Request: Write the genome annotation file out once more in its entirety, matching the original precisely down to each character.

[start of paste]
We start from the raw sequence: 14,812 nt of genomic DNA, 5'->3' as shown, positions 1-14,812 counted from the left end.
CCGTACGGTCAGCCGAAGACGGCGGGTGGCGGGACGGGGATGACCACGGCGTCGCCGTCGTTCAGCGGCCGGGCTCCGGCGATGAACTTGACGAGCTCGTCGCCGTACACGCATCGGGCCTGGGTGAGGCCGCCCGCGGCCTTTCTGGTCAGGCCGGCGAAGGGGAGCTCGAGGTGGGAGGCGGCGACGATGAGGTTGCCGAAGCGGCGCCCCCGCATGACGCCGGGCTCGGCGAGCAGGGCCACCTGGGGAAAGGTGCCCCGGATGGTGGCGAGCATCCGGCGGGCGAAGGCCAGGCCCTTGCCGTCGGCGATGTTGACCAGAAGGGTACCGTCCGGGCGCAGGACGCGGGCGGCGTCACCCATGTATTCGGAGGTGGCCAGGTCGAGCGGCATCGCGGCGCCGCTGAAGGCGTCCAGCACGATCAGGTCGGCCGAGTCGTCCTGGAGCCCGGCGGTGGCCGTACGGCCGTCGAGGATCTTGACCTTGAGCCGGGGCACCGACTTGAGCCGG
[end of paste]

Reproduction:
We start from the raw sequence: 14,812 nt of genomic DNA, 5'->3' as shown, positions 1-14,812 counted from the left end.
CCGTACGGTCAGCCGAAGACGGCGGGTGGCGGGACGGGGATGACCACGGCGTCGCCGTCGTTCAGCGGCCGGGCTCCGGCGATGAACTTGACGAGCTCGTCGCCGTACACGCATCGGGCCTGGGTGAGGCCGCCCGCGGCCTTTCTGGTCAGGCCGGCGAAGGGGAGCTCGAGGTGGGAGGCGGCGACGATGAGGTTGCCGAAGCGGCGCCCCCGCATGACGCCGGGCTCGGCGAGCAGGGCCACCTGGGGAAAGGTGCCCCGGATGGTGGCGAGCATCCGGCGGGCGAAGGCCAGGCCCTTGCCGTCGGCGATGTTGACCAGAAGGGTACCGTCCGGGCGCAGGACGCGGGCGGCGTCACCCATGTATTCGGAGGTGGCCAGGTCGAGCGGCATCGCGGCGCCGCTGAAGGCGTCCAGCACGATCAGGTCGGCCGAGTCGTCCTGGAGCCCGGCGGTGGCCGTACGGCCGTCGAGGATCTTGACCTTGAGCCGGGGCACCGACTTGAGCCGG